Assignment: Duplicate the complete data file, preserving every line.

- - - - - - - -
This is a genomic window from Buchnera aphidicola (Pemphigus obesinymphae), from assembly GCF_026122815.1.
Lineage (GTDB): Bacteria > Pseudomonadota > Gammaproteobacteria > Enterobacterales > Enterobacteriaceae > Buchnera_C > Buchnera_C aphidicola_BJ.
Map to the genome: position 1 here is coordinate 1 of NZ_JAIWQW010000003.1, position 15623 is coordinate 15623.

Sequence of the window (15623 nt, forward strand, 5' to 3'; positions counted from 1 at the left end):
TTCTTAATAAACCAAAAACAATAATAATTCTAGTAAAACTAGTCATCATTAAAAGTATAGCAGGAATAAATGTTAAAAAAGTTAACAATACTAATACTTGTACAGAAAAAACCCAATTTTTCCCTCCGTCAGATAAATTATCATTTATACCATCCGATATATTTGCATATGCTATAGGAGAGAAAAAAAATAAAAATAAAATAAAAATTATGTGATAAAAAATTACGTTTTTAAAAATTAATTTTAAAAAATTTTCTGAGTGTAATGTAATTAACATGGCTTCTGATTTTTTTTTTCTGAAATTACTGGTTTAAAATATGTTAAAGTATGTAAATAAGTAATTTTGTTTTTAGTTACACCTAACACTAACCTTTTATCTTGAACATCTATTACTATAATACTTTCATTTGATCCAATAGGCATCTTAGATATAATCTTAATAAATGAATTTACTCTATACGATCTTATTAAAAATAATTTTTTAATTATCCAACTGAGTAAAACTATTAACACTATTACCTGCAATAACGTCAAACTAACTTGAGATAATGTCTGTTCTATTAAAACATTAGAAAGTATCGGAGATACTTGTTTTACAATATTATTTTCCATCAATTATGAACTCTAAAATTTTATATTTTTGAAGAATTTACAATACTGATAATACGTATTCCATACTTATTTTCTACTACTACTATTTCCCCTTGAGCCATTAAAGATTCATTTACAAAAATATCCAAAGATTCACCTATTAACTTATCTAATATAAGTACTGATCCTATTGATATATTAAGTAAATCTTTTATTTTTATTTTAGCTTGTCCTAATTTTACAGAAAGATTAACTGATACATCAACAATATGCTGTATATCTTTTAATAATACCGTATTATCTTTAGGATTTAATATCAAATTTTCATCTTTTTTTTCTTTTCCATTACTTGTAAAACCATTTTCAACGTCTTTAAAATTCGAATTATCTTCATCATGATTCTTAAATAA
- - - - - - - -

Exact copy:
This is a genomic window from Buchnera aphidicola (Pemphigus obesinymphae), from assembly GCF_026122815.1.
Lineage (GTDB): Bacteria > Pseudomonadota > Gammaproteobacteria > Enterobacterales > Enterobacteriaceae > Buchnera_C > Buchnera_C aphidicola_BJ.
Map to the genome: position 1 here is coordinate 1 of NZ_JAIWQW010000003.1, position 15623 is coordinate 15623.

Sequence of the window (15623 nt, forward strand, 5' to 3'; positions counted from 1 at the left end):
TTCTTAATAAACCAAAAACAATAATAATTCTAGTAAAACTAGTCATCATTAAAAGTATAGCAGGAATAAATGTTAAAAAAGTTAACAATACTAATACTTGTACAGAAAAAACCCAATTTTTCCCTCCGTCAGATAAATTATCATTTATACCATCCGATATATTTGCATATGCTATAGGAGAGAAAAAAAATAAAAATAAAATAAAAATTATGTGATAAAAAATTACGTTTTTAAAAATTAATTTTAAAAAATTTTCTGAGTGTAATGTAATTAACATGGCTTCTGATTTTTTTTTTCTGAAATTACTGGTTTAAAATATGTTAAAGTATGTAAATAAGTAATTTTGTTTTTAGTTACACCTAACACTAACCTTTTATCTTGAACATCTATTACTATAATACTTTCATTTGATCCAATAGGCATCTTAGATATAATCTTAATAAATGAATTTACTCTATACGATCTTATTAAAAATAATTTTTTAATTATCCAACTGAGTAAAACTATTAACACTATTACCTGCAATAACGTCAAACTAACTTGAGATAATGTCTGTTCTATTAAAACATTAGAAAGTATCGGAGATACTTGTTTTACAATATTATTTTCCATCAATTATGAACTCTAAAATTTTATATTTTTGAAGAATTTACAATACTGATAATACGTATTCCATACTTATTTTCTACTACTACTATTTCCCCTTGAGCCATTAAAGATTCATTTACAAAAATATCCAAAGATTCACCTATTAACTTATCTAATATAAGTACTGATCCTATTGATATATTAAGTAAATCTTTTATTTTTATTTTAGCTTGTCCTAATTTTACAGAAAGATTAACTGATACATCAACAATATGCTGTATATCTTTTAATAATACCGTATTATCTTTAGGATTTAATATCAAATTTTCATCTTTTTTTTCTTTTCCATTACTTGTAAAACCATTTTCAACGTCTTTAAAATTCGAATTATCTTCATCATGATTCTTAAATAA